The WSJ quoted the company as confirming it is seeking price reductions for projects, some of which date back to 2016.
"The Silicon Valley electric auto company said it is asking its suppliers for cash back to help it become profitable, according to a memo reviewed by The Wall Street Journal that was sent to a supplier last week".
It's not clear how many suppliers were asked to hand back money, with some saying they weren't aware of the request, the newspaper said. The company has been burning cash at worrying rates, with US$1 billion spent during the first quarter of this year alone.
It's not so unusual for carmakers to ask suppliers for discounts retroactively, and some Japanese automakers have done it before, said Tatsuo Yoshida, an analyst at Sawakami Asset Management Inc.in Tokyo, who worked at Nissan Motor Co. between 1983 and 1999.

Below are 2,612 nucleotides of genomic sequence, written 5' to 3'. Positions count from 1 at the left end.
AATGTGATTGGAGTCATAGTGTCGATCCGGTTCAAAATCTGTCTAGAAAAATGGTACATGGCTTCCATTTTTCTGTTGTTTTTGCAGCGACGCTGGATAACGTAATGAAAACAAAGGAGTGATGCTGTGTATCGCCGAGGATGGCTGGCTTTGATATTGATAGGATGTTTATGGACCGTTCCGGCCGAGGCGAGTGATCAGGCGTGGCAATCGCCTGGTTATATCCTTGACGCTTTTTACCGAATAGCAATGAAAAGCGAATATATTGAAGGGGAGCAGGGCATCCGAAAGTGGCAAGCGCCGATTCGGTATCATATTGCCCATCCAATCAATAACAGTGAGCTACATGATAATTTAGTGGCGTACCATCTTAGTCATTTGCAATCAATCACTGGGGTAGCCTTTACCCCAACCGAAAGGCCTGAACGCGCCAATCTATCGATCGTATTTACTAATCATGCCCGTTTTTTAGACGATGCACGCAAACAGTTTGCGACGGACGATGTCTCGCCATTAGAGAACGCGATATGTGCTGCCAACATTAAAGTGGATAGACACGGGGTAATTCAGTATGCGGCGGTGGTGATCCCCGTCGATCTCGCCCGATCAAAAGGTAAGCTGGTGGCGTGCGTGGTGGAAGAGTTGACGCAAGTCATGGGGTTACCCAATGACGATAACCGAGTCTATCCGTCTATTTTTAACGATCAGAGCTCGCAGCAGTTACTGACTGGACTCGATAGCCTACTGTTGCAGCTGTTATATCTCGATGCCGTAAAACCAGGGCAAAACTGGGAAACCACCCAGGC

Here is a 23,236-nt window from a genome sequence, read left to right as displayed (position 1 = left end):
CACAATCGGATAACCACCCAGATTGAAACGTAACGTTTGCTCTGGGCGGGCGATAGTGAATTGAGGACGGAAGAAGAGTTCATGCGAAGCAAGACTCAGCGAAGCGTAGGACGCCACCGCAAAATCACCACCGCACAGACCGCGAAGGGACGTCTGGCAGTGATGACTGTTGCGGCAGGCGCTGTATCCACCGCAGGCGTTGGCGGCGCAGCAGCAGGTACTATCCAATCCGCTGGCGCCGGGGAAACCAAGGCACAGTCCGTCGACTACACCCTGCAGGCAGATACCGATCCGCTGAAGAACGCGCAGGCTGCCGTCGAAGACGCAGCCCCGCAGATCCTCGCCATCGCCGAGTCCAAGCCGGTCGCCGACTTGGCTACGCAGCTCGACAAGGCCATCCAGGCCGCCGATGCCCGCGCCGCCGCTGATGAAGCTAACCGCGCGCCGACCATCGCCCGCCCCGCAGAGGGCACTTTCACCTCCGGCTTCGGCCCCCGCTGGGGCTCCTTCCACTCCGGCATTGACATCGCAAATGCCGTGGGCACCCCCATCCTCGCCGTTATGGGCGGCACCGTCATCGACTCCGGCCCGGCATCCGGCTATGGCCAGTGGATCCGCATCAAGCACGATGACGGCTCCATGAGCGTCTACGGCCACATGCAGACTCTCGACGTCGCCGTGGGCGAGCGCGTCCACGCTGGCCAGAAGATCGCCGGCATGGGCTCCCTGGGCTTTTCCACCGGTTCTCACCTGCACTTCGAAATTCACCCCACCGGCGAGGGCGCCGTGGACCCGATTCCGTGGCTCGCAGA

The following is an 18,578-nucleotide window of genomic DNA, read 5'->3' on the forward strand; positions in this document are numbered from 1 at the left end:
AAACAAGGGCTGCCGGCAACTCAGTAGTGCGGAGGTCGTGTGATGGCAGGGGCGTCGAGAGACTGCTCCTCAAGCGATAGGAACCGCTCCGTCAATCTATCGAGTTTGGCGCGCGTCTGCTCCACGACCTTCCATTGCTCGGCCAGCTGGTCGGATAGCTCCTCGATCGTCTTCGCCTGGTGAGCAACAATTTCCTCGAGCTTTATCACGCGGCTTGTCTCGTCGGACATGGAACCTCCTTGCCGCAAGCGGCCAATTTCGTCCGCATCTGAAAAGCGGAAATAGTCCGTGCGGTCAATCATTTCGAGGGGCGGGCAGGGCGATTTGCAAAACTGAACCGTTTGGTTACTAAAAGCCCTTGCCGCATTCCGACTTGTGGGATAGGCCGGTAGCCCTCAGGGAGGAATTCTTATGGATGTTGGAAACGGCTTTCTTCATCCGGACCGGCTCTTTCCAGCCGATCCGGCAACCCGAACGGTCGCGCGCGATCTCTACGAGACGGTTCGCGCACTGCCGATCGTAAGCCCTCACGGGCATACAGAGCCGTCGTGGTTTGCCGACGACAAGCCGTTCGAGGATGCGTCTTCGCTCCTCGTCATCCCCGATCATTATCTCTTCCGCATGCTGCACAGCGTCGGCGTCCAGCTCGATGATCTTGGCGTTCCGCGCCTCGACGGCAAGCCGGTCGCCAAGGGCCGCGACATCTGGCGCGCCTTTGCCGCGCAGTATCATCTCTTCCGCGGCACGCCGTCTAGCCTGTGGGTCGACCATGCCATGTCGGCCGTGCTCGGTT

Chief executive and top shareholder Elon Musk has said that Tesla intends to become profitable in the second half of 2018, and analysts said Monday that the memo is an attempt to meet that goal.
Tesla is spending about $1 billion a quarter as it ramps up manufacturing of the Model 3 sedan, a lower-priced vehicle that is key to Tesla's plans of becoming a major mass-market automaker.
The report also said it's not clear how many suppliers received the request.
He wrote early Monday: "Only costs that actually apply to Q3 & beyond will be counted".
As pressure mounted to ramp up Model 3 production, Musk set up a tent outside Tesla's plant in Fremont, California. Musk has pushed back on naysayers, arguing that the company will be profitable this quarter and next.
Last month, Tesla allowed all existing Model 3 deposit holders to order their cars, which required those buyers interested in the offer to give the company an additional, non-refundable $2,500 deposit, which some observers saw as another way for Tesla to pull revenue forward. The firm is less focused on one-time reductions for this quarter as it is on reaching a "more sustainable long-term cost basis".